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"Humans are amphibians - half spirit and half animal. As spirits they belong to the eternal world, but as animals they inhabit time." -- CS Lewis

Thursday, January 6, 2011

Bulverism: It's Here, Too

Ezekiel Bulver led an easy life. After all, how hard could it be to go through one's day in arrogant denial? Every time someone made a comment Ezekiel disagreed with, he would just respond with "You're wrong because you're old," or "You only say that because you have brown eyes," and they would melt and go along with his delusion. He was the self-proclaimed king of his world, unable to be disproven due to the barrier of obtuseness he so cleverly upheld around his ignorance. His mother could be credited for his rise to power; it was in hearing her dismiss his father simply "because [he was] a man" one day that Ezekiel understood the secret to debating: Present causes with no reasons and you will win automatically.

Fortunately, both Ezekiel Bulver and his world are fictitious, but how far from accurate are they, really?

In fact, the guidelines within which Bulver debates are close representations of society today, CS Lewis would have us believe. In his essay on "Bulverism," Lewis calls our attention to the infuriating belief that "refutation is no necessary part of argument," as people often seem to think today. Politicians’ campaigns focus largely on deteriorating the opposition’s public acclaim by attacking the person’s family life rather than their proposed policies or agendas. History students dismiss scientists from the time of the Roman Empire as complete imbeciles because they believed that the earth was flat. Simple, categorical, arrogant rejection of another’s point of view with little to no grounds to support this dismissal has grown in our culture, remarks Lewis, and he attributes the title of “Bulverism” to this phenomenon. Causes are presented for rejecting an opponent’s proposition, but no reasons follow it to give the argument weight or credibility.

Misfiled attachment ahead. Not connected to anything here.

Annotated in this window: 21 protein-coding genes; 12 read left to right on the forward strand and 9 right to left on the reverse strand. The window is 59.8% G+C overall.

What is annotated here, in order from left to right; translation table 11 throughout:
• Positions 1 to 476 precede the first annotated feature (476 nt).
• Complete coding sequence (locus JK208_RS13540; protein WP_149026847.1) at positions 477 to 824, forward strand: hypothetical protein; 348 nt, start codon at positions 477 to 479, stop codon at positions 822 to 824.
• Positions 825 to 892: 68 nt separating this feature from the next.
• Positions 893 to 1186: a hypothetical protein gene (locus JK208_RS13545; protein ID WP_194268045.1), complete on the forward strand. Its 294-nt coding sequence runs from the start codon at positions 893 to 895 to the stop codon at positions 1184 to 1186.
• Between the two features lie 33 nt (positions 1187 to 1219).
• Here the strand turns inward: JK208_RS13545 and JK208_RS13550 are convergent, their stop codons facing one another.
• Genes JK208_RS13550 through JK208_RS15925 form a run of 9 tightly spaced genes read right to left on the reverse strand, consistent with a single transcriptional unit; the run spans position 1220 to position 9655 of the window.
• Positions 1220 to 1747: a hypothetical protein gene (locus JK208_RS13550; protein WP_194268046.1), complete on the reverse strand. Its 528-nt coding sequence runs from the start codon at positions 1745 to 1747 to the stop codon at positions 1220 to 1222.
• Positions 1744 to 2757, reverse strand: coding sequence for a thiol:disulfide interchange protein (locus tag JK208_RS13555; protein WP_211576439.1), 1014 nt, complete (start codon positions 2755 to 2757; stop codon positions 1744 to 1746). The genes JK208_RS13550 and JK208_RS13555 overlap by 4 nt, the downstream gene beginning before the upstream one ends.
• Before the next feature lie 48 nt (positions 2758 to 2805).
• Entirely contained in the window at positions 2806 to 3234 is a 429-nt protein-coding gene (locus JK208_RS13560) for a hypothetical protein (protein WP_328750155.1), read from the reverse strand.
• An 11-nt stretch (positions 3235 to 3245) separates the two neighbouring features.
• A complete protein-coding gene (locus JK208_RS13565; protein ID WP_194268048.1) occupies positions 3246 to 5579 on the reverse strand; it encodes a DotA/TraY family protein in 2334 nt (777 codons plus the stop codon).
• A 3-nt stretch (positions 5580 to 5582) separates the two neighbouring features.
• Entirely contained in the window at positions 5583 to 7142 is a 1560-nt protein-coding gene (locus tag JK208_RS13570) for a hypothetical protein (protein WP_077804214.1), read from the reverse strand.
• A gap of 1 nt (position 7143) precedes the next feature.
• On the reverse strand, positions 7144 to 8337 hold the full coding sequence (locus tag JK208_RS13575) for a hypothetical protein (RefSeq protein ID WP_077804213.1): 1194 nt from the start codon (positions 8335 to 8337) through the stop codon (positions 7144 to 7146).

In light of Lewis’ observation, the class was then asked a challenging question: Are we guilty, here at Calvin College, of being Bulverists ourselves? The answer, unfortunately, is yes. Of course, every person on this earth is guilty of Bulverism, but certain aspects of this cultural parasite rear their heads particularly often in a Christian college setting.

The most visible example is probably the debate between so-called creationists and theistic evolutionists here at Calvin. The creationists accuse the evolutionists of refuting the authority of God’s Word, whereas the evolutionists accuse them of being blind, closed-minded mules, too stubborn to open their eyes to the dynamic reality we live in. Both sides bicker and fight with the other, never really stepping back and discussing their different viewpoints without the brandished swords and the slinging mud. This is creating a chasm even within the circle of Christianity, and Christians are divided despite our same Lord and same desire to serve Him. God explicitly states in His Word that we must “be careful [...] that the exercise of your freedom does not become a stumbling block” to other fellow believers (1 Cor. 8:9), but this is precisely what we are doing by attacking each other from within. Calvin, being an academic institution, is highly engaged with the debate, to the point where the fight becomes an intensely personal battle of wits, and this blatant Bulverism seems to be running with little restraint through the faculty and students.